Oral versus intravenous antibiotics for bone and joint infection

Li, H.-K. et al. (2019) Oral versus intravenous antibiotics for bone and joint infection. New England Journal of Medicine, 380(5), pp. 425-436. (doi:10.1056/NEJMoa1710926) (PMID:30699315)

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Abstract

Background: The management of complex orthopedic infections usually includes a prolonged course of intravenous antibiotic agents. We investigated whether oral antibiotic therapy is noninferior to intravenous antibiotic therapy for this indication. Methods: We enrolled adults who were being treated for bone or joint infection at 26 U.K. centers. Within 7 days after surgery (or, if the infection was being managed without surgery, within 7 days after the start of antibiotic treatment), participants were randomly assigned to receive either intravenous or oral antibiotics to complete the first 6 weeks of therapy. Follow-on oral antibiotics were permitted in both groups. The primary end point was definitive treatment failure within 1 year after randomization. In the analysis of the risk of the primary end point, the noninferiority margin was 7.5 percentage points. Results: Among the 1054 participants (527 in each group), end-point data were available for 1015 (96.3%). Treatment failure occurred in 74 of 506 participants (14.6%) in the intravenous group and 67 of 509 participants (13.2%) in the oral group. Missing end-point data (39 participants, 3.7%) were imputed. The intention-to-treat analysis showed a difference in the risk of definitive treatment failure (oral group vs. intravenous group) of −1.4 percentage points (90% confidence interval [CI], −4.9 to 2.2; 95% CI, −5.6 to 2.9), indicating noninferiority. Complete-case, per-protocol, and sensitivity analyses supported this result. The between-group difference in the incidence of serious adverse events was not significant (146 of 527 participants [27.7%] in the intravenous group and 138 of 527 [26.2%] in the oral group; P=0.58). Catheter complications, analyzed as a secondary end point, were more common in the intravenous group (9.4% vs. 1.0%). Conclusions: Oral antibiotic therapy was noninferior to intravenous antibiotic therapy when used during the first 6 weeks for complex orthopedic infection, as assessed by treatment failure at 1 year. (Funded by the National Institute for Health Research; OVIVA Current Controlled Trials number, ISRCTN91566927.)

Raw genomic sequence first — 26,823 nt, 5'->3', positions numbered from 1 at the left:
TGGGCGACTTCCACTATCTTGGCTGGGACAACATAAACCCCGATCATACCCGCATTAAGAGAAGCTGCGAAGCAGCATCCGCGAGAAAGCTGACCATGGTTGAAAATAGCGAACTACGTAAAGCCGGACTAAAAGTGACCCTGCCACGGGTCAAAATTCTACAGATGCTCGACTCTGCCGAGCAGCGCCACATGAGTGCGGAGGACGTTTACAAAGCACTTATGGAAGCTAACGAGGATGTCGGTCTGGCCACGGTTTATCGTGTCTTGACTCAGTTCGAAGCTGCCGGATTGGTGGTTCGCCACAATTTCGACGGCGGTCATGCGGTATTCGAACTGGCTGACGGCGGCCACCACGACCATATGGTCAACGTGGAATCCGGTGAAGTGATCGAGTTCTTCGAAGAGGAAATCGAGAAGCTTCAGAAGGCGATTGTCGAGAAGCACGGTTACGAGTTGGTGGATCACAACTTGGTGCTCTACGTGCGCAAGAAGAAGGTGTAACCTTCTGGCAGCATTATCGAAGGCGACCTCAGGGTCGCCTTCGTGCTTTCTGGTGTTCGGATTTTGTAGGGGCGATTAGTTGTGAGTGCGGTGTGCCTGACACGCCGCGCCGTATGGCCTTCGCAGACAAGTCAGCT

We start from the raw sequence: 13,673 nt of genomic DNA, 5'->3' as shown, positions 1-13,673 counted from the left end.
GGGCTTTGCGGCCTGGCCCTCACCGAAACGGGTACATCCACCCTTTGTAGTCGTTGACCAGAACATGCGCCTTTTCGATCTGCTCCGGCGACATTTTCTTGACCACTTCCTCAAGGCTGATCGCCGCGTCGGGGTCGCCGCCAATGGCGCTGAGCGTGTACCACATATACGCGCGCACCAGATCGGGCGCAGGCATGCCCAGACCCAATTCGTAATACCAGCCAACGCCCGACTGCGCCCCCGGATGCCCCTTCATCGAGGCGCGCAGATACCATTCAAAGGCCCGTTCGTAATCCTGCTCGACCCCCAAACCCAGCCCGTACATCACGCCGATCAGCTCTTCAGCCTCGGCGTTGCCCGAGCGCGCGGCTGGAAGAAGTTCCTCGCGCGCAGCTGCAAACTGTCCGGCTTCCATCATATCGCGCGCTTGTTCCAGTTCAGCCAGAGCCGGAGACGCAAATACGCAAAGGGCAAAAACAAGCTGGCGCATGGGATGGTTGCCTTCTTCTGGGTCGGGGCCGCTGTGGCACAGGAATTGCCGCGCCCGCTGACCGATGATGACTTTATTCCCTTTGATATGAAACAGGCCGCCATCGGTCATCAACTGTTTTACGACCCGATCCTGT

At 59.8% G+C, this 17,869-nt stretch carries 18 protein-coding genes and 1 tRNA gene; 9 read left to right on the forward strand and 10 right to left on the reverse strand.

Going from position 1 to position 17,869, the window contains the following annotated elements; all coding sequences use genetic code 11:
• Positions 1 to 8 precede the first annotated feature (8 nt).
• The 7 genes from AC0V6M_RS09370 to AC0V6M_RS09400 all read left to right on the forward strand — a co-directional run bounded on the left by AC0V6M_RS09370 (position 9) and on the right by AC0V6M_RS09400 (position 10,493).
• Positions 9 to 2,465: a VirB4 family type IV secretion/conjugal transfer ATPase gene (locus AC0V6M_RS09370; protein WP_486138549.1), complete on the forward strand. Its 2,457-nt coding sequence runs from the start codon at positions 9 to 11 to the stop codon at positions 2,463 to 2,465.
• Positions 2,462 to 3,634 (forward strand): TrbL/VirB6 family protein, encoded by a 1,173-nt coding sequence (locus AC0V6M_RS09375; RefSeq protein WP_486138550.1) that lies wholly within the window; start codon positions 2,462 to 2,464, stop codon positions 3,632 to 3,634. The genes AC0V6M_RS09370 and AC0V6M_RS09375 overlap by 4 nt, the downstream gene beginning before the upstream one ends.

Item Type:Articles
Status:Published
Refereed:Yes
Glasgow Author(s) Enlighten ID:Geue, Dr Claudia and Briggs, Professor Andrew and Mcmeekin, Mrs Nicola
Authors: Li, H.-K., Rombach, I., Zambellas, R., Walker, S., McNally, M. A., Atkins, B. L., Lipsky, B. A., Hughes, H. C., Bose, D., Kümin, M., Scarborough, C., Matthews, P. C., Brent, A. J., Lomas, J., Gundle, R., Rogers, M., Taylor, A., Angus, B., Byren, I., Berendt, A. R., Warren, S., Fitzgerald, F. E., Mack, D. J.F., Hopkins, S., Folb, J., Reynolds, H. E., Moore, E., Marshall, J., Jenkins, N., Moran, C. E., Woodhouse, A. F., Stafford, S., Seaton, R. A., Vallance, C., Hemsley, C. J., Bisnauthsing, K., Sandoe, J. A.T., Aggarwal, I., Ellis, S. C., Bunn, D. J., Sutherland, R. K., Barlow, G., Cooper, C., Geue, C., Mcmeekin, N., Briggs, A. H., Sendi, P., Khatamzas, E., Wangrangsimakul, T., Wong, T.H. N., Barrett, L. K., Alvand, A., Old, C. F., Bostock, J., Paul, J., Cooke, G., Thwaites, G. E., Bejon, P., and Scarborough, M.
College/School:College of Medical Veterinary and Life Sciences > Institute of Health and Wellbeing > Health Economics and Health Technology Assessment
Journal Name:New England Journal of Medicine
Publisher:Massachusetts Medical Society
ISSN:0028-4793
ISSN (Online):1533-4406
Copyright Holders:Copyright © 2019 Massachusetts Medical Society
First Published:First published in New England Journal of Medicine 380(5):425-436
Publisher Policy:Reproduced in accordance with the copyright policy of the publisher

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